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I have a VERY large array (96,000 elements of type GLfloat). It was previously 24,000 elements, until I made a couple of changes. Now I'm getting a crash. I haven't done much to debug it yet, but when I noticed how ridiculously large one of my arrays was getting I thought it might be worth looking into. So, my only question is whether 96,000 elements (or 384,000 bytes) is too much for a single array?

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Any code? What did the crash say? (EXC_BAD_ACCESS?) –  KennyTM Nov 7 '10 at 8:05
    
Where/how is the array allocated? (e.g. is it an issue of stack vs. heap allocation?) Also, you'll need to ensure 32-bit variables to represent the indexes (perhaps a subtle change from the ~24k). –  user166390 Nov 7 '10 at 8:10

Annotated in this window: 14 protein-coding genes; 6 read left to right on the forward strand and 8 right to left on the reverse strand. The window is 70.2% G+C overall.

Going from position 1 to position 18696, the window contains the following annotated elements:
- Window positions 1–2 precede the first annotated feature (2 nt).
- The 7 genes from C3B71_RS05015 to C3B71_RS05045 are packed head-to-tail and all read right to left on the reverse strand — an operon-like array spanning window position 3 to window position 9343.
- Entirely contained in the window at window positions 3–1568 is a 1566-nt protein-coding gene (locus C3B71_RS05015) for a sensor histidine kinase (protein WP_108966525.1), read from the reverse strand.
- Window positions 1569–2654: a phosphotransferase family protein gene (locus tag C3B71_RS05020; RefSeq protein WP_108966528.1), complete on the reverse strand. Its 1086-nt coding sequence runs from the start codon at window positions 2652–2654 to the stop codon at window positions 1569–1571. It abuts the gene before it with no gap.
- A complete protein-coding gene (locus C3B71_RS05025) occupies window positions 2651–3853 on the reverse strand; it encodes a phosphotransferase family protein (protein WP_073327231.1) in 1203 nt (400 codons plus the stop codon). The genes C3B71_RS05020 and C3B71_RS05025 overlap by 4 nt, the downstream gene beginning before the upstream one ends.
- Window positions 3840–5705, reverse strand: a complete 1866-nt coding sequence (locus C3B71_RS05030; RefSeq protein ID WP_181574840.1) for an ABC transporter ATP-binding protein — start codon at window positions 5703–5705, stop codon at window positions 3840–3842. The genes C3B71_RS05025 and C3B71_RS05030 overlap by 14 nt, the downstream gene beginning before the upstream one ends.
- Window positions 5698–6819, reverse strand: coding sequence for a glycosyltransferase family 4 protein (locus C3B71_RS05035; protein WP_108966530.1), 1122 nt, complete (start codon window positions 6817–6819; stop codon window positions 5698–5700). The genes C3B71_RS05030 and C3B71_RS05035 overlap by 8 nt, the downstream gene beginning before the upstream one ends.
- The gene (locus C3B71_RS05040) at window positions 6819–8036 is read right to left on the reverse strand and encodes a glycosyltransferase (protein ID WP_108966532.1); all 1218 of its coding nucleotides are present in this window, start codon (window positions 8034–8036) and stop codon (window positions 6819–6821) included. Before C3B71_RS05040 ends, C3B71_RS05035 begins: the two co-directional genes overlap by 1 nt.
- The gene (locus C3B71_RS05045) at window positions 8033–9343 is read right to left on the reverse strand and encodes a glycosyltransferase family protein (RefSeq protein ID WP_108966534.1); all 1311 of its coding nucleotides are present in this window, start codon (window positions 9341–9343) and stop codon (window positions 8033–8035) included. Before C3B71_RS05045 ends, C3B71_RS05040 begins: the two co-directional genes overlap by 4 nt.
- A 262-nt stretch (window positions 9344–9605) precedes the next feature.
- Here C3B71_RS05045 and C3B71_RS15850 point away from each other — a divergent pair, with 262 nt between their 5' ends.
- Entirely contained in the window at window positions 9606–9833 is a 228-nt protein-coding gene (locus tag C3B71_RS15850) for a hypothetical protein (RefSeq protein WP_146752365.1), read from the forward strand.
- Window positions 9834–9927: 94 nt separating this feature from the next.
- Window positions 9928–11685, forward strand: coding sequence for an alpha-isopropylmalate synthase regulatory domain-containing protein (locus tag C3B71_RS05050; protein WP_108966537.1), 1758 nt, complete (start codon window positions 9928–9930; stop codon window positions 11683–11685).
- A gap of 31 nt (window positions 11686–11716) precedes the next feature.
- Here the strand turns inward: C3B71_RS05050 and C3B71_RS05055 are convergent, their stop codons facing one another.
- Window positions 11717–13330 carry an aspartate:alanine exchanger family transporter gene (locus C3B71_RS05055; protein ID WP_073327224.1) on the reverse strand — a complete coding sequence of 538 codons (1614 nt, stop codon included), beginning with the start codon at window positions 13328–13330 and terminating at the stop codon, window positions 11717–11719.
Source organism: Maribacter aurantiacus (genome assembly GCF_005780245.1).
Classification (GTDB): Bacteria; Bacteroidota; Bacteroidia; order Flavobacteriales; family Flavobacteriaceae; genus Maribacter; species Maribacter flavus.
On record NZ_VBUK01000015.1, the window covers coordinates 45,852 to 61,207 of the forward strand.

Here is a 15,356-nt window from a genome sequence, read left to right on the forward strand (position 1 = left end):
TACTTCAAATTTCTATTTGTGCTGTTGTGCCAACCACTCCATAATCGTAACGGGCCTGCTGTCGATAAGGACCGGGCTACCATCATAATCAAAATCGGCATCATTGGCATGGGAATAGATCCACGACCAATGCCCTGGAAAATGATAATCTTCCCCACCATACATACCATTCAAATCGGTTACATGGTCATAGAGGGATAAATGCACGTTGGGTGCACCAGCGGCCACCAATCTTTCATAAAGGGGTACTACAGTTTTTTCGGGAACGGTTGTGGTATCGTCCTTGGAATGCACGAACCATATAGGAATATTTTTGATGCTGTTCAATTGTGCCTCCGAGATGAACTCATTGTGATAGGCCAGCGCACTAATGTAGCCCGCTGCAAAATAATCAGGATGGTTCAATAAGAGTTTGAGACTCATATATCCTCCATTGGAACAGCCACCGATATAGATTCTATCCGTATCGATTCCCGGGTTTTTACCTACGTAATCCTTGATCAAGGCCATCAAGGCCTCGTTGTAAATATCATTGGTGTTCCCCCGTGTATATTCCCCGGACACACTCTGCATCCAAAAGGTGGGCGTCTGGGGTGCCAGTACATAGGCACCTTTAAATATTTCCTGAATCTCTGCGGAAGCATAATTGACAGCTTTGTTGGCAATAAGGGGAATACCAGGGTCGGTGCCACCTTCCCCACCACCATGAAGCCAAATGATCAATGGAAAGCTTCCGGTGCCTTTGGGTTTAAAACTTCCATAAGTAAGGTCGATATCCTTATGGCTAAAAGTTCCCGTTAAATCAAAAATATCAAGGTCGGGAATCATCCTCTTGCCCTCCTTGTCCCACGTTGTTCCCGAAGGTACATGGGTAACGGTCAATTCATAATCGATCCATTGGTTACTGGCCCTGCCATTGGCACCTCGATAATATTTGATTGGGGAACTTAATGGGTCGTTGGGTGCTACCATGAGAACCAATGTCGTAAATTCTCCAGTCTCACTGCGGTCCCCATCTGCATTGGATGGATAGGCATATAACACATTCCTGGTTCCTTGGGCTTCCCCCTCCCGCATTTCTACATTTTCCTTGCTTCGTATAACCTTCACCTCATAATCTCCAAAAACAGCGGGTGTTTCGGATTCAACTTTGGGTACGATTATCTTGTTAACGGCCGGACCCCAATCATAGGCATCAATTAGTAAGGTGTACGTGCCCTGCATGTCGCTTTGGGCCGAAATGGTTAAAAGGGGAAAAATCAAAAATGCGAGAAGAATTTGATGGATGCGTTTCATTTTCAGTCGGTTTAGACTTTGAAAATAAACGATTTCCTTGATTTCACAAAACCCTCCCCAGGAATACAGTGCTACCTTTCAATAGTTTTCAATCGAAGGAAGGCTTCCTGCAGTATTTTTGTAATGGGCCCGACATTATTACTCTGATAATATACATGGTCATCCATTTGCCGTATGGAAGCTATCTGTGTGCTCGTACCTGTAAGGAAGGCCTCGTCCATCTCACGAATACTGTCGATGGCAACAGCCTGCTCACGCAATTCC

The first time it crashed I got "Received memory warning. Level = 1." followed by EXC_BAD_ACCESS. The second time I only got the memory warning, no bad access, but it still crashed the same way. The array is allocated globally and non-dynamically. The crash doesn't occur when it's allocated, it occurs later when I'm using most of its elements (I use 32-bit integers to access the indices so that shouldn't be the problem). –  Parker Nov 7 '10 at 8:54
    
I should mention that I'm passing this as a color array to glColorPointer. Could there be a limit on batch rendering in OpenGL? In this case I'm rendering up to 8000 triangles at once. –  Parker Nov 7 '10 at 8:54
    
Show code and a crash log. Otherwise this only results in guesswork. –  St3fan Nov 7 '10 at 10:23

3 Answers 3

There is no upper bound on the size of an array, save the amount of available RAM on the device.

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that should be fine on the heap, although you may have issues when allocating on the stack. so malloc/free or new[]/delete[] is what you should use to create and destroy the array.

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I don't think it's too big. Some image resources would take up that much or more contiguous space without problem. For example, a 400x400px image would take about 160,000*4 = 640,000 bytes of memory. I think the problem is somewhere else.

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